This movie highlighted and made me fully appreciate the ease at which international music and other media is now readily available. If this were to happen in modern day, Rodriguez would be able to gain most of his profits through iTunes or other digital singles- and would also have accurate information on where his fan demographic was located. His music would also have been automatically spread to a wider audience.
I think Searching for Sugarman is a brilliant example of both the reasons for copyright and also evidence to support the growth of digital music and its progress.
Our weekly topic on internationalising Education opened a few doors for me in terms of plans and things to be wary about in the future.
We were talking about the show ‘Dumb, Drunk and Racist’ and I remembered watching that with my family once while on holidays. My family had found the show hilarious- seeing these foreigners experience “Australian Culture”. To be honest, I viewed the show as a joke but after discussing it further in class, I realised the social and economic impacts this has on the world’s view of Australia.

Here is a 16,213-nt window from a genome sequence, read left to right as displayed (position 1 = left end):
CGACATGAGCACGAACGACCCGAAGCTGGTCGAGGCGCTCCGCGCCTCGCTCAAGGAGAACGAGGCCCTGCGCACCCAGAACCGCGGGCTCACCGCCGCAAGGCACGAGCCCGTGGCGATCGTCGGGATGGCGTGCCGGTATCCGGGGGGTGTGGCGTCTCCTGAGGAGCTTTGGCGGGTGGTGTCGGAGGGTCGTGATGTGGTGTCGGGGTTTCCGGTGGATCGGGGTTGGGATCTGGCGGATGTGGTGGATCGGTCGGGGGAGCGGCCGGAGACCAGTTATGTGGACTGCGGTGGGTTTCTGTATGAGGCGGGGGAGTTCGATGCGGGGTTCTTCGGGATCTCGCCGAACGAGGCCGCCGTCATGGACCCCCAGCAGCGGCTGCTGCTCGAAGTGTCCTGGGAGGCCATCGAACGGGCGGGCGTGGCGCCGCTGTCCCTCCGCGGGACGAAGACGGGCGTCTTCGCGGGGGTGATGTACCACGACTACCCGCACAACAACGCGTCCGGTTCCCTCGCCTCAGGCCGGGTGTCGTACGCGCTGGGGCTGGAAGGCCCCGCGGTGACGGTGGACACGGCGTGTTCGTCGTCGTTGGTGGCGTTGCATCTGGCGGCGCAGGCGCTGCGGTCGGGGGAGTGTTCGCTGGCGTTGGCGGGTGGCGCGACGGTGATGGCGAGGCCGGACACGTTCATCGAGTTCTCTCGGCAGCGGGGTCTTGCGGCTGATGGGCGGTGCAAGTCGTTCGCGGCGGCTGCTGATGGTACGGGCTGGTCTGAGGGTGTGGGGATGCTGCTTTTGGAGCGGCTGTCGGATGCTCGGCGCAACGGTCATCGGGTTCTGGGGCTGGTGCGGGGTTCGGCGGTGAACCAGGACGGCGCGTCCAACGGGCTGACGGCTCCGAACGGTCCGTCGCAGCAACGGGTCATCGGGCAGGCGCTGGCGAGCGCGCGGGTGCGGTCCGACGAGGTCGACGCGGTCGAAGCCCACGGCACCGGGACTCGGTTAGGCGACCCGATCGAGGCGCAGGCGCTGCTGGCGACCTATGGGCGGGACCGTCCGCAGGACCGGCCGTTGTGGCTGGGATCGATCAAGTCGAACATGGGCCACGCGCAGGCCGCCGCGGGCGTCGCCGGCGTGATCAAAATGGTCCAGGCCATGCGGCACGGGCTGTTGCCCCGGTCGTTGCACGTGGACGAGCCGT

To relate this to international students in Australia:
- Due to shows like this, Australians are broadcasted as violent and unaccepting of other cultures. This will deter international students from visiting the country as they will fear an attack or instigation of discrimination.
- This will have an impact on Australia’s economical standing, as international students make up a large percentage of our educational income.
- Tensions between other countries will rise as other countries are unable to feel safe within Australia.
Shows such as this one show a definitive negative view of Australia, sometimes we have instances and events where this view is earned, but overall we need to work to improve our international image does not become too negative.